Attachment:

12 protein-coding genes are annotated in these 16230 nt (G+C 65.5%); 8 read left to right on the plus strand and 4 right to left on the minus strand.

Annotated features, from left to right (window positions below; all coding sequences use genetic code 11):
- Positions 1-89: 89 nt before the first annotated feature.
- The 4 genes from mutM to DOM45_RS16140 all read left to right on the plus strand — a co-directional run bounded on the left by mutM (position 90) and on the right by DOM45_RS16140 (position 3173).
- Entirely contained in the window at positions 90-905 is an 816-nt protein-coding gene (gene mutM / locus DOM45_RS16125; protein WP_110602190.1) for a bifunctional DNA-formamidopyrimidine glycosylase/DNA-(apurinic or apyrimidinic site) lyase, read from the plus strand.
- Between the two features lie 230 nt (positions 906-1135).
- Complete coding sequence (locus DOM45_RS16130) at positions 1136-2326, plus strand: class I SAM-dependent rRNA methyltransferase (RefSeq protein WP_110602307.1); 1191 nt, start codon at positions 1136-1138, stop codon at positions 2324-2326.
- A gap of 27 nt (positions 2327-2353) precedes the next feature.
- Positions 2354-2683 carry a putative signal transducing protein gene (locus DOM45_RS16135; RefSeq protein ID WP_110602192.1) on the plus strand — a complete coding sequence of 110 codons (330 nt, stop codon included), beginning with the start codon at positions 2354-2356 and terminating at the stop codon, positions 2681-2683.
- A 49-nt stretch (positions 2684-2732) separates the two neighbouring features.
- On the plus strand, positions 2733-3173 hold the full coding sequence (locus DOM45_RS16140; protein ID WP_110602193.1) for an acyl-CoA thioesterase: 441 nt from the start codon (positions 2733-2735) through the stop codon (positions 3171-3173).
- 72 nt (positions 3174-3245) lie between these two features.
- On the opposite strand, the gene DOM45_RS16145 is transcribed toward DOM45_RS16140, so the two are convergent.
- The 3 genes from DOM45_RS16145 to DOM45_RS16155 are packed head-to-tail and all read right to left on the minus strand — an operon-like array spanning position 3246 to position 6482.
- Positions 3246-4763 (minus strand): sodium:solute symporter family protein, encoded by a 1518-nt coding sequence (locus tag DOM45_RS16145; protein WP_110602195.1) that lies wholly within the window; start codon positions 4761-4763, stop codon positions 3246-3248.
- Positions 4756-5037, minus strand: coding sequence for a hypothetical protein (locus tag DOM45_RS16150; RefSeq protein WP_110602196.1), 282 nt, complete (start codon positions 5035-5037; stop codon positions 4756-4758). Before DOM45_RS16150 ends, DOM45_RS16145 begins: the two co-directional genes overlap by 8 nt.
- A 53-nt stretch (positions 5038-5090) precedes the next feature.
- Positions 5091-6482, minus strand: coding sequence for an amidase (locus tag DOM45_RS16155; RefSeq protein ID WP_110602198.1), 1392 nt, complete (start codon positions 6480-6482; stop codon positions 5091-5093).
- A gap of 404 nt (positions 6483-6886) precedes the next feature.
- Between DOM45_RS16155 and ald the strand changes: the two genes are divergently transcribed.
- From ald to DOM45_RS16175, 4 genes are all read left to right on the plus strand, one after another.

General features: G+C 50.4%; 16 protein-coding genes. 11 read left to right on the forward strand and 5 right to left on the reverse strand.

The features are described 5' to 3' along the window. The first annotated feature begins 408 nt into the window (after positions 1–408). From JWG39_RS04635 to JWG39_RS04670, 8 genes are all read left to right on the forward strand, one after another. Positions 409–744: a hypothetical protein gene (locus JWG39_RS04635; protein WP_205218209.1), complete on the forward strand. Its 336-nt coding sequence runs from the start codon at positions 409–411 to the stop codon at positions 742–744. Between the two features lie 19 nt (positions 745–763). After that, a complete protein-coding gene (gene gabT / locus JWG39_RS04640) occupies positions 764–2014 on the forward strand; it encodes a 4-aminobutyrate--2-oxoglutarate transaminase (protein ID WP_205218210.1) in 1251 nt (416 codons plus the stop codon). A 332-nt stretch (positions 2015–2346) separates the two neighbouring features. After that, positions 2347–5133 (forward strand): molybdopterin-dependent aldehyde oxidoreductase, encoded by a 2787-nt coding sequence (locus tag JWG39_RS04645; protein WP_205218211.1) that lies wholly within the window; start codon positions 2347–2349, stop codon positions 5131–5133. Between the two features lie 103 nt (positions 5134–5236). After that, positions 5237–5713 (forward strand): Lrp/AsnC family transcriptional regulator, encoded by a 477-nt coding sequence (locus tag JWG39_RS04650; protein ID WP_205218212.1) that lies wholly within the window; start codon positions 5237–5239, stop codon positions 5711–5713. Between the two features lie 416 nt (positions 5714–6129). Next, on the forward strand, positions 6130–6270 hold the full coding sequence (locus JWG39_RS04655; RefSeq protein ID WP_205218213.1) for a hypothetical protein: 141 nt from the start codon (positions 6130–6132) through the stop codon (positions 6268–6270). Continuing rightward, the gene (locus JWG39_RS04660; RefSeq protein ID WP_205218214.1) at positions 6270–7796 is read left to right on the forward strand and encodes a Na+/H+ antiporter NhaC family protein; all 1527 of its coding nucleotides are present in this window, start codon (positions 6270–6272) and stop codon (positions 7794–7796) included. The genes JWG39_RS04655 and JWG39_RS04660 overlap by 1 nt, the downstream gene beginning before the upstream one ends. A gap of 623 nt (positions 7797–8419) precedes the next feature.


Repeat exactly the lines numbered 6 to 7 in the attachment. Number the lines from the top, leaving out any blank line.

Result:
- Between the two features lie 230 nt (positions 906-1135).
- Complete coding sequence (locus DOM45_RS16130) at positions 1136-2326, plus strand: class I SAM-dependent rRNA methyltransferase (RefSeq protein WP_110602307.1); 1191 nt, start codon at positions 1136-1138, stop codon at positions 2324-2326.